TED talks are one of those rare modern phenomenas, that demonstrate the great positive power of the internet. I love listening to the talks and there’s so much inspiration to be found on this website (see below for some of my favourites). There isn’t too much else that can be said about it, other than anyone who is interested in anything should check it out at some point. There really is something for everyone and I guarantee many of the speakers will make you feel more connected to humankind and glad to be alive – a big promise, but one that I believe to be true.

In contrast, I have found that it is increasingly easy to become disheartened and disenchanted by the 24 hour news that is broadcast everywhere, often showcasing the worst of human nature. Reading articles such as ‘News is bad for you …’ by Rolf Dobelli made me think twice about spending my time consuming the stories that make up the news, as they just confirmed what I already felt and experienced. It is hard to ignore the pull of the media, though.

My new iPhone constantly has headlines flashing up from news outlets all over the world and those clever snippets sure do their job alright, enticing me into reading the whole article, even though it has no real significance or bearing on my life in that moment other than to feed the ‘OMG! What is the world coming to?’  reaction. Then there’s the inevitable, ‘The world is turing to *!@$! We’re all doomed!’

As you can tell, I generally err on the side of drama; yet another reason why the news is probably not the best reading material for keeping me rational and sane. Conversely, one of the first lessons I learnt as part of my mindfulness practise was to stop worrying about the whole world and it’s problems and focus on myself. A concept which is alien to most of us in this day and age.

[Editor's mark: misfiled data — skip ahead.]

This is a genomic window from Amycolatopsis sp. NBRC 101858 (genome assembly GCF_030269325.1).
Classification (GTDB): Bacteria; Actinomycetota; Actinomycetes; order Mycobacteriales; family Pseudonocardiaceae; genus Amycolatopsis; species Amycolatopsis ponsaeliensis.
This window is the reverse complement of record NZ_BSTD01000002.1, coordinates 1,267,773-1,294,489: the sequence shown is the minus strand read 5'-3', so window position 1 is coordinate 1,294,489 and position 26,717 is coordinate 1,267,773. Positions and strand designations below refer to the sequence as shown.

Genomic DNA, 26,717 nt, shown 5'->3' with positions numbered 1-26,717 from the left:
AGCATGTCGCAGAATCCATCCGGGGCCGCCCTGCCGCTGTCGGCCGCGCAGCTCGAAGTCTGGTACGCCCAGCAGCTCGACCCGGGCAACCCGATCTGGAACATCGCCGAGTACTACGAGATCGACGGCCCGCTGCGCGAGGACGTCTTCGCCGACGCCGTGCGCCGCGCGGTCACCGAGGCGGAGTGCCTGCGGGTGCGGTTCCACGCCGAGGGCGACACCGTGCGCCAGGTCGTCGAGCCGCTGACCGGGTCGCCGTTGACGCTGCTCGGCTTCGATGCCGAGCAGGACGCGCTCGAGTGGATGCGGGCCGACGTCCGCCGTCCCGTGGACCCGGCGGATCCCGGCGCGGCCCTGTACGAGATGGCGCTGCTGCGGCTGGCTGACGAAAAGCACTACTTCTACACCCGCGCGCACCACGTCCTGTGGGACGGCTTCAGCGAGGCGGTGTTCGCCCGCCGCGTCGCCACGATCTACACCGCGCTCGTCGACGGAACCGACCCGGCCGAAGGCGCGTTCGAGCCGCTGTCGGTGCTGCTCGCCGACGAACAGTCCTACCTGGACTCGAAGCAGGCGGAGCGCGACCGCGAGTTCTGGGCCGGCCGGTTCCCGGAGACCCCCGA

At the start of my MBSR course, our fantastic teacher –  Dr. Colette Power – asked our group, ‘Why are you doing this course?’

A life time of conditioning kicked in and my honest response was, ‘So I can eventually teach the children in my class and help them with the stresses that come with growing up today.’ The rest of the group also shared various ways in which their practice could benefit themselves, but also their wider family, community or work-place.

She then asked the group members to do something that no one had asked us to do in a very long time. She asked us to do the practise just for ourselves initially, to take some time out of everyday to be kind to ourselves. I have to say, that it was difficult at first to not feel guilty, selfish or undeserving of the time it takes to develop a mindfulness practise. After all, there is so much to do and so many problems in the world that need our attention to solve them, but it didn’t take long before I started to feel the benefit of doing the practise for myself. I also noticed the affect a calmer, happier Mum/teacher/wife had on the people around me.

The wonderful thing is, that I am still in touch with lots of the people from that group and we have all fulfilled our wishes to develop our mindfulness practise and share it with other people, to help them in some way, but it all started with ourselves. In one of my favourite TED talks, Andy Puddicombe  describes the transformative power of taking a short amount of time out each day to stop and do nothing. No news, no headlines, just you.

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